Scams are everywhere. They are prevalent online, including in seemingly reputable looking e-mails and on social media. As such, business’s trademark properties are not immune to scams.
One of the most common scams that trademark owners face is the receipt of misleading notices from private companies offering trademark services relating to the owner’s trademark application or registration filed with the United States Patent and Trademark Office. Applications and registrations are obtainable online, and these private companies collect and use this information to generate notices that are sent by traditional mail or e-mail.
For example, these companies’ names look and sound like government agencies, and include official sounding terms such as “United States” or “U.S.,” “World,” “Database,” “Office,” “Agency,” or “Trademark.” These terms mislead trademark owners into thinking these are official government notices, but are not. All official correspondence about a trademark application or registration will be addressed from the “United States Patent and Trademark Office.” Official government e-mail communications will include the top level domain “@uspto.gov.” If you use outside trademark counsel to prosecute your trademarks, then it typically receives all official notices and should relay them directly to you.
Another way to tell if a notice is a scam is that the notice seemingly originates from a foreign address. It may also include bank wire instructions for making payments to a foreign bank. This should tip you off that the notice is, in all likelihood, a scam and that your money will disappear if you pay. Finally, the cost and payment amount listed in these notices are very high, usually at least a couple thousand dollars. In most circumstances, government fees are typically not that costly for conducting routine maintenance of your trademarks.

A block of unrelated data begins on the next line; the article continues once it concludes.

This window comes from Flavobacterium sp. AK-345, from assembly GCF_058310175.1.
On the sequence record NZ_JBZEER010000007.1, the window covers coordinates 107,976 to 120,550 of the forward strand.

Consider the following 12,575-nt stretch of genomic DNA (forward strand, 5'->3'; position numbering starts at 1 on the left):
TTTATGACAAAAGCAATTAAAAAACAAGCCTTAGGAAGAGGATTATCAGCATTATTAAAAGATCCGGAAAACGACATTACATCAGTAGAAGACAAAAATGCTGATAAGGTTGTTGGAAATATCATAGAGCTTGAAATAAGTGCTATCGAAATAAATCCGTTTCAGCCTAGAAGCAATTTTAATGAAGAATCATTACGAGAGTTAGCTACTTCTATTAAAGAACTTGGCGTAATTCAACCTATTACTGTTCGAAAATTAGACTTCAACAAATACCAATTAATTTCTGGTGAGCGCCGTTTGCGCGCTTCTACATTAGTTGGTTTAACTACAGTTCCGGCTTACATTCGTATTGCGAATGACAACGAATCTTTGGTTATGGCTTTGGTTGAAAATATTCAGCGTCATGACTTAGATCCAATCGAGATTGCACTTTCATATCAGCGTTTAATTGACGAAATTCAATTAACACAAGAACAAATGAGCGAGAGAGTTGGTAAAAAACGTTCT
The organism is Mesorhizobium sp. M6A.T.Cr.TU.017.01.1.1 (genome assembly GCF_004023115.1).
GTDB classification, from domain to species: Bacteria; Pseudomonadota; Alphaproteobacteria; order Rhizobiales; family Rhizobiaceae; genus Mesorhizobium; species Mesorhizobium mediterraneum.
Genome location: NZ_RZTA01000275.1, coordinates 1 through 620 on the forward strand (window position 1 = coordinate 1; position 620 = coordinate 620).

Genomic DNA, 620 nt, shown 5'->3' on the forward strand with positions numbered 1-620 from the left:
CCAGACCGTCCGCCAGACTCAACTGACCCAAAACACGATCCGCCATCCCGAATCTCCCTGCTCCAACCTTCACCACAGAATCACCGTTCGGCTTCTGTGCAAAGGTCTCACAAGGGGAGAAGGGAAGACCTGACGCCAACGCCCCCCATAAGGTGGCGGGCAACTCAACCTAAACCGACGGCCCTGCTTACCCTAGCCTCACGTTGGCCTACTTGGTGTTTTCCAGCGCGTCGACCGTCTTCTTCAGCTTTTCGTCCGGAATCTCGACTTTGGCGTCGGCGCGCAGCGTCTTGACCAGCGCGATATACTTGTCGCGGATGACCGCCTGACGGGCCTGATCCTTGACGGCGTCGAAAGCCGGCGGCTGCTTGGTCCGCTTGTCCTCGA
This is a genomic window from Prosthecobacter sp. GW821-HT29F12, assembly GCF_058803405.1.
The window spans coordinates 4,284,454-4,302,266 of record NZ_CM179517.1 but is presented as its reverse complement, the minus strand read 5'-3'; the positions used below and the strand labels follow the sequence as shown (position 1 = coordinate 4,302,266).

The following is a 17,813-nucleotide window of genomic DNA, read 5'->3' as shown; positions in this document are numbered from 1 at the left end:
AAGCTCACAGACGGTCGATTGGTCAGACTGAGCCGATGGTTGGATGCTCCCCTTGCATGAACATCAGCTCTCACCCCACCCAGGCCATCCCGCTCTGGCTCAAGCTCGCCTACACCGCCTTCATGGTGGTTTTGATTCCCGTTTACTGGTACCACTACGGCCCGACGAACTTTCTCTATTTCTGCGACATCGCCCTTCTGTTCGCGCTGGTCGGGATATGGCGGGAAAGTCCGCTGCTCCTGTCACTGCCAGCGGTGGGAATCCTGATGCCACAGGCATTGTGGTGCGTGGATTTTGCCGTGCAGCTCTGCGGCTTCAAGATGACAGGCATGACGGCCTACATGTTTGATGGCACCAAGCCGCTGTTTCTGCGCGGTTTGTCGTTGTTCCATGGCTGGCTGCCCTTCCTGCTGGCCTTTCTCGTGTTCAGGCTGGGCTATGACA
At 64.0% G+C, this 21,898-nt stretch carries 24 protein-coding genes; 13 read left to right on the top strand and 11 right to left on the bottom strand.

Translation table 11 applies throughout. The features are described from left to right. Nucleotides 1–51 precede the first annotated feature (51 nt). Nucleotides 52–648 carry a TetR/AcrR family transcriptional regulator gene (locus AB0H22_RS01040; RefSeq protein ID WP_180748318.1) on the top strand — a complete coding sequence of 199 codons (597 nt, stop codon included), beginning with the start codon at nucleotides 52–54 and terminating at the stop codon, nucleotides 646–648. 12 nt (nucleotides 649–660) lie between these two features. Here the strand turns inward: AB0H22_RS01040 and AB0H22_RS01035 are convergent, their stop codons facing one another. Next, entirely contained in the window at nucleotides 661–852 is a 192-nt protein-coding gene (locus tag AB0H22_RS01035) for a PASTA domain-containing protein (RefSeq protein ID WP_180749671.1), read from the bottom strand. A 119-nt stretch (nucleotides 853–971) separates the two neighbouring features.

Finally, the scam notices will include information and upcoming deadlines about your trademark property. This information may or may not be accurate, so you are urged to not trust it. To ensure accuracy, you may check the United States Patent and Trademark Office online database directly or with your legal counsel.
If you receive one of these notices, do not pay the fee! You are not required to utilize the company’s services. It is likely that such services are non-existent. If you are confident that your trademark properties are properly maintained, you may toss or delete these notices. If questions or doubts remain, check with competent trademark counsel, contact the Federal Trade Commission or your state’s consumer protection agency. The United States Patent and Trademark Office maintains a list of examples of potentially misleading offers or notices at www.uspto.gov, for reference.
About the Author: Joseph Agostino is a shareholder at Greenberg Traurig, LLP in New Jersey. He concentrates his practice on intellectual property, including US and foreign trademark prosecution.